Kent Cricket is devastated to learn of the passing of our much loved former player, Graham Cowdrey, at the age of 56 after a short illness.
A right-handed middle-order batsman, Graham was a top county professional from a remarkable Kent family, with an infectious love for the game. He represented Young England before making his county debut in 1984, and for more than a decade, he was a regular member of the Kent side.
His fourteen years of service at Kent saw him represent the county 450 times across all forms of the game at the time, scoring over 14,000 runs as a batsman highly suited to the emergence of the modern one-day game.
He was awarded Kent County Cap number 169 in the Summer of 1988, after establishing himself in Kent’s middle-order.
Of his 21 centuries in a Kent shirt, Graham’s top score of 147 came against Gloucestershire in the 1992 County Championship, at the apex of a two-year run of form, that saw him average over 37.00 with the bat, with Graham helping Kent to finish as runners-up in the Championship that season.
In 1995 he averaged 53.90, scoring two centuries and scoring the highest number of runs for the county, as Kent lifted the AXA Equity & Law League trophy and were finalists in the Benson & Hedges Cup.
Graham also held the Kent record for any first-class batting partnership for 22 years, after his fourth wicket stand of 368 with Aravinda de Silva against Derbyshire in 1995, until it was broken by Sean Dickson and Joe Denly in 2017. It remains Kent’s highest fourth-wicket partnership in the Club’s history.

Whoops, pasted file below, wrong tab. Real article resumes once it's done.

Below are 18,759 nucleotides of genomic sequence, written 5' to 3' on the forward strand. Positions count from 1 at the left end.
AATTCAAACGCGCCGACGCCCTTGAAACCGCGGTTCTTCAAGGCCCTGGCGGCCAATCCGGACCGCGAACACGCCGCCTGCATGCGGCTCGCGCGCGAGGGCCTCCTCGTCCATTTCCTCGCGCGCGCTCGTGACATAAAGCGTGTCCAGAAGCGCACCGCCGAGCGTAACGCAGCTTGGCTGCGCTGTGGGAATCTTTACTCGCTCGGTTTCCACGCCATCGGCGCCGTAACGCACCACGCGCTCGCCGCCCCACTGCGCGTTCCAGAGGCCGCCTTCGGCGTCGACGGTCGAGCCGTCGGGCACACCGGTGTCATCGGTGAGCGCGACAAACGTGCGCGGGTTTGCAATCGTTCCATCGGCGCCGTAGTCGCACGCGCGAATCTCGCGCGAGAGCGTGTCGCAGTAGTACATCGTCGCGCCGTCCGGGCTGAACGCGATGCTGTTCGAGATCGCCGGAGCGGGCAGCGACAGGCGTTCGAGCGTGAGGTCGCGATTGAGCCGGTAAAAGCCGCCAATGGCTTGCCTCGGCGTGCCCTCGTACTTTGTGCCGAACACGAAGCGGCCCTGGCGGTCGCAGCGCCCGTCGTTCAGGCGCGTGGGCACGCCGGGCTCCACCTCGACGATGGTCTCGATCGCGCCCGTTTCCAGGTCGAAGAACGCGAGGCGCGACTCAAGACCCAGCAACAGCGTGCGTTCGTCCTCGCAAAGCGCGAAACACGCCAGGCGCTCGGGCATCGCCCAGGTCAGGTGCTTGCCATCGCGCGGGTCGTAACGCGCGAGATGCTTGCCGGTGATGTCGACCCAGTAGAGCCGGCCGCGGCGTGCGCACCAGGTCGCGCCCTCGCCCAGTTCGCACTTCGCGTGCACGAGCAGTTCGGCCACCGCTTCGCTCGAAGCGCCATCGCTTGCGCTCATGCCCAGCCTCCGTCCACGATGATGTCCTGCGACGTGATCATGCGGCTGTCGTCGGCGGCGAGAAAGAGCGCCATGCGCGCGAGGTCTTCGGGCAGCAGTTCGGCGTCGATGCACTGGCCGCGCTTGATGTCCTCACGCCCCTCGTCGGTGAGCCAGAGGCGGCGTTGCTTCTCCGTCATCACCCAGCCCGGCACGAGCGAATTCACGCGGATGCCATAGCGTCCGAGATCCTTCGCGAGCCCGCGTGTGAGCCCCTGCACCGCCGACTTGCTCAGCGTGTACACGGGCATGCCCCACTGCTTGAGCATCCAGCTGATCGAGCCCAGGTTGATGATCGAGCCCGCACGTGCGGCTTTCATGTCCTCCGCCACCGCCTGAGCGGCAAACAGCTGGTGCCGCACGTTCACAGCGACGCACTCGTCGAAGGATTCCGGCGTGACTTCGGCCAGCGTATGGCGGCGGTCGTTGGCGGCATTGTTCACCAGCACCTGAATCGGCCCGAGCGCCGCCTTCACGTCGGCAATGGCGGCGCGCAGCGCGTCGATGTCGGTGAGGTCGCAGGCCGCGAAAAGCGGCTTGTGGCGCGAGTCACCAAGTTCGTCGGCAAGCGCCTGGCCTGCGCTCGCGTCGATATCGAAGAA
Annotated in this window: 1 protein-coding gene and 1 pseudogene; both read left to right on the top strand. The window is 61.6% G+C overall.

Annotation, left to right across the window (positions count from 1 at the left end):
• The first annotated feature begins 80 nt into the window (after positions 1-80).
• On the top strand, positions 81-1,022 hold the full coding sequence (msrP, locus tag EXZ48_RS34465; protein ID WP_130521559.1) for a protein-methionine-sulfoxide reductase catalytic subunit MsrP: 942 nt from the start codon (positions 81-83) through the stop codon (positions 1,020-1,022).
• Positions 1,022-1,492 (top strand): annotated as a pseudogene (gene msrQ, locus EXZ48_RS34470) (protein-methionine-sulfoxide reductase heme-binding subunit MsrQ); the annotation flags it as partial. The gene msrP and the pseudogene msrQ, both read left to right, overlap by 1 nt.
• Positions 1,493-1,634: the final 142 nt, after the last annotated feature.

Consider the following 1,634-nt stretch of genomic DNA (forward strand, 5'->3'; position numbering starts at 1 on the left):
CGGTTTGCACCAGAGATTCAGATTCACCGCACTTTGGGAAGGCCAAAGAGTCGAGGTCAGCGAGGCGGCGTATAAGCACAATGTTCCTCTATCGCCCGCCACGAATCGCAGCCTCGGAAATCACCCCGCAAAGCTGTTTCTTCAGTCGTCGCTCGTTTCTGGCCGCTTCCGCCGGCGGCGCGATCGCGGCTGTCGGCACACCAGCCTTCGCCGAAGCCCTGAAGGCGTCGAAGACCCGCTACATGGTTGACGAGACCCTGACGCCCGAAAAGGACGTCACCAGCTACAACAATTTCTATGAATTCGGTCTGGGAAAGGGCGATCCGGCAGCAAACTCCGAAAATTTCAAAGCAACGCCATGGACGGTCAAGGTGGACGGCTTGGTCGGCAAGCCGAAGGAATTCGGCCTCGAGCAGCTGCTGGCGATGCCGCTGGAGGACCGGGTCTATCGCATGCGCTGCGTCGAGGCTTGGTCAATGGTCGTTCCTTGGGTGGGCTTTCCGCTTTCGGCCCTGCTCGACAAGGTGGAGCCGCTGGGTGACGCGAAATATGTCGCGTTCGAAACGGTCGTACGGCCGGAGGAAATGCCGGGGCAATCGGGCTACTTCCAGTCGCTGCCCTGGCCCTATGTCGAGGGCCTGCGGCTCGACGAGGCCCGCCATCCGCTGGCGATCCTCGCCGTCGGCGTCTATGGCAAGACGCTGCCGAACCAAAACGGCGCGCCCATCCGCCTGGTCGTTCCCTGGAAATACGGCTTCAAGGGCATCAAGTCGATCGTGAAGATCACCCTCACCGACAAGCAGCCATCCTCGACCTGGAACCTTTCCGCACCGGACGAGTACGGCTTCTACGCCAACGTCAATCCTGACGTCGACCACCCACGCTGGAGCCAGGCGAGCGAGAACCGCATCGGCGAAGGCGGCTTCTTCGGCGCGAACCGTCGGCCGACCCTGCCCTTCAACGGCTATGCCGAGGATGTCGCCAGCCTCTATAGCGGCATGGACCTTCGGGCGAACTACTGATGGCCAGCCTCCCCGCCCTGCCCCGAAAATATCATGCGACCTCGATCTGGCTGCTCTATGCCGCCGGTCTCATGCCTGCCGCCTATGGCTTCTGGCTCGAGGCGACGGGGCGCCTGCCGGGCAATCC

After being awarded a Benefit Year in 1997, Cowdrey retired from the game in 1998. His love for cricket extended beyond his playing career and following his retirement, he continued to work within the sport, most recently as a Cricket Liaison Officer for the ECB.
More than his facts and figures, Graham will be remembered for the way he played the game: his vibrant personality at the wicket or in the field, with his sense of fun as clear as his competitive passion.
Graham recently appeared on the Club’s ‘Spitfire Sessions’ alongside his brothers Chris and Jeremy earlier this year, where he discussed his “happy memories of all those days down at Canterbury, Maidstone and everywhere we used to play”.
During the live forum, his brother and former Captain Chris, highlighted Graham’s outstanding talent in one-day competitions. Stating that if he were to select his all-time Kent T20 XI, “there’s one person that I would pick first, and that would have been Graham Cowdrey. He was the most devastating striker of the ball and could turn a match in four overs.”
Graham’s close friend and former Club teammate Matthew Fleming said: “I am numb with shock and sadness that the brilliant, generous, funny and complex friend who lit up so many cricket grounds, on and off the pitch, has slipped away.
“‘Van’ as he was universally known because of his love of all things Van Morrison, was an instinctive cricketer, a game changer, who won matches with his prowess as a batsman and a fielder.
“However, it was his deep love of cricket and Kent, his commitment as a teammate, his integrity and his wicked sense of humour, his loyalty as a friend and the ‘twinkle in his eye’ that shaped almost everything he did that we will also remember with the greatest possible affection.”
The Club would like to express its deepest sympathies to Graham’s family and friends at this difficult time, especially his children, Michael, Grace and Alexander.